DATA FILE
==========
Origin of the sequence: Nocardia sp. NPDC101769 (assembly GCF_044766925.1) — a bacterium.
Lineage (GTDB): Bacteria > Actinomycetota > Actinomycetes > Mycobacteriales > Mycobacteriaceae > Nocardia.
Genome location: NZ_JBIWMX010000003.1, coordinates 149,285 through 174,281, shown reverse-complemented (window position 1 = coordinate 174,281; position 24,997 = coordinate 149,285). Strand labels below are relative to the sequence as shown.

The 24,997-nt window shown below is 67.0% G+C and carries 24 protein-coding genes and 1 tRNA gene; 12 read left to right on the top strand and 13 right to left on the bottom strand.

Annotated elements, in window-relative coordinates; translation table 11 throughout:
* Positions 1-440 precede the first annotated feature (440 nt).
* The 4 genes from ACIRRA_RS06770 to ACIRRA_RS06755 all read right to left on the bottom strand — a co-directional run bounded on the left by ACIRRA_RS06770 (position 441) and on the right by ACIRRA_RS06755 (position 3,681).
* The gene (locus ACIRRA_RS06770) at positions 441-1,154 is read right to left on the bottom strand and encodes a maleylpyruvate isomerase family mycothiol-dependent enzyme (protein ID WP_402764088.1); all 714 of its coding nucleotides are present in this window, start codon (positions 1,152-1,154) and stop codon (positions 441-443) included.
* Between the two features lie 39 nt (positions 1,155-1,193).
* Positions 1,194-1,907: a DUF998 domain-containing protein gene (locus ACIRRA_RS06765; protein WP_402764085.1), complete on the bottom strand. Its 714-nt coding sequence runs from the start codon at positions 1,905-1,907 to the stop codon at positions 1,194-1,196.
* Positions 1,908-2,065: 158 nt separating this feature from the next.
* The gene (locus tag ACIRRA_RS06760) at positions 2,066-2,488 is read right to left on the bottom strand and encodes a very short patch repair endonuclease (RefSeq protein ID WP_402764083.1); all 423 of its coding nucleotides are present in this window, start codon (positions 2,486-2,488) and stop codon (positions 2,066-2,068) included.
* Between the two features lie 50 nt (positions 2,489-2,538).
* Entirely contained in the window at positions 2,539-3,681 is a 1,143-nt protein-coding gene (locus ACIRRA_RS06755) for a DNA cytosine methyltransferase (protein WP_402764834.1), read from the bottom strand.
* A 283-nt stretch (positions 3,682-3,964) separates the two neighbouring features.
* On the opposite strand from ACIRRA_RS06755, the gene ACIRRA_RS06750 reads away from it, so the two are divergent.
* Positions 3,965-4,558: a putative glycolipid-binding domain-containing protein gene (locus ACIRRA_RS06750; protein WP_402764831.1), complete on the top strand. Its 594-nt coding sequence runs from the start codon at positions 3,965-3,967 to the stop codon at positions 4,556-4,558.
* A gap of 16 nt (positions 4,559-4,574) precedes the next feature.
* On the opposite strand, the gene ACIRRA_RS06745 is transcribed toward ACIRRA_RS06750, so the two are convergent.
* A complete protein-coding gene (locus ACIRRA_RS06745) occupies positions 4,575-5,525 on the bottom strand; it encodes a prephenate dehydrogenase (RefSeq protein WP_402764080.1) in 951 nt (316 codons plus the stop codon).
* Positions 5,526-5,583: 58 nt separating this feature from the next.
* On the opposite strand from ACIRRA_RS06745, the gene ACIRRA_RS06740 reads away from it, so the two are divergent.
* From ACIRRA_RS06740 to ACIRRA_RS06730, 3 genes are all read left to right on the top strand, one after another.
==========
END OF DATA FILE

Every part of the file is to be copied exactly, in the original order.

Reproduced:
Origin of the sequence: Nocardia sp. NPDC101769 (assembly GCF_044766925.1) — a bacterium.
Lineage (GTDB): Bacteria > Actinomycetota > Actinomycetes > Mycobacteriales > Mycobacteriaceae > Nocardia.
Genome location: NZ_JBIWMX010000003.1, coordinates 149,285 through 174,281, shown reverse-complemented (window position 1 = coordinate 174,281; position 24,997 = coordinate 149,285). Strand labels below are relative to the sequence as shown.

The 24,997-nt window shown below is 67.0% G+C and carries 24 protein-coding genes and 1 tRNA gene; 12 read left to right on the top strand and 13 right to left on the bottom strand.

Annotated elements, in window-relative coordinates; translation table 11 throughout:
* Positions 1-440 precede the first annotated feature (440 nt).
* The 4 genes from ACIRRA_RS06770 to ACIRRA_RS06755 all read right to left on the bottom strand — a co-directional run bounded on the left by ACIRRA_RS06770 (position 441) and on the right by ACIRRA_RS06755 (position 3,681).
* The gene (locus ACIRRA_RS06770) at positions 441-1,154 is read right to left on the bottom strand and encodes a maleylpyruvate isomerase family mycothiol-dependent enzyme (protein ID WP_402764088.1); all 714 of its coding nucleotides are present in this window, start codon (positions 1,152-1,154) and stop codon (positions 441-443) included.
* Between the two features lie 39 nt (positions 1,155-1,193).
* Positions 1,194-1,907: a DUF998 domain-containing protein gene (locus ACIRRA_RS06765; protein WP_402764085.1), complete on the bottom strand. Its 714-nt coding sequence runs from the start codon at positions 1,905-1,907 to the stop codon at positions 1,194-1,196.
* Positions 1,908-2,065: 158 nt separating this feature from the next.
* The gene (locus tag ACIRRA_RS06760) at positions 2,066-2,488 is read right to left on the bottom strand and encodes a very short patch repair endonuclease (RefSeq protein ID WP_402764083.1); all 423 of its coding nucleotides are present in this window, start codon (positions 2,486-2,488) and stop codon (positions 2,066-2,068) included.
* Between the two features lie 50 nt (positions 2,489-2,538).
* Entirely contained in the window at positions 2,539-3,681 is a 1,143-nt protein-coding gene (locus ACIRRA_RS06755) for a DNA cytosine methyltransferase (protein WP_402764834.1), read from the bottom strand.
* A 283-nt stretch (positions 3,682-3,964) separates the two neighbouring features.
* On the opposite strand from ACIRRA_RS06755, the gene ACIRRA_RS06750 reads away from it, so the two are divergent.
* Positions 3,965-4,558: a putative glycolipid-binding domain-containing protein gene (locus ACIRRA_RS06750; protein WP_402764831.1), complete on the top strand. Its 594-nt coding sequence runs from the start codon at positions 3,965-3,967 to the stop codon at positions 4,556-4,558.
* A gap of 16 nt (positions 4,559-4,574) precedes the next feature.
* On the opposite strand, the gene ACIRRA_RS06745 is transcribed toward ACIRRA_RS06750, so the two are convergent.
* A complete protein-coding gene (locus ACIRRA_RS06745) occupies positions 4,575-5,525 on the bottom strand; it encodes a prephenate dehydrogenase (RefSeq protein WP_402764080.1) in 951 nt (316 codons plus the stop codon).
* Positions 5,526-5,583: 58 nt separating this feature from the next.
* On the opposite strand from ACIRRA_RS06745, the gene ACIRRA_RS06740 reads away from it, so the two are divergent.
* From ACIRRA_RS06740 to ACIRRA_RS06730, 3 genes are all read left to right on the top strand, one after another.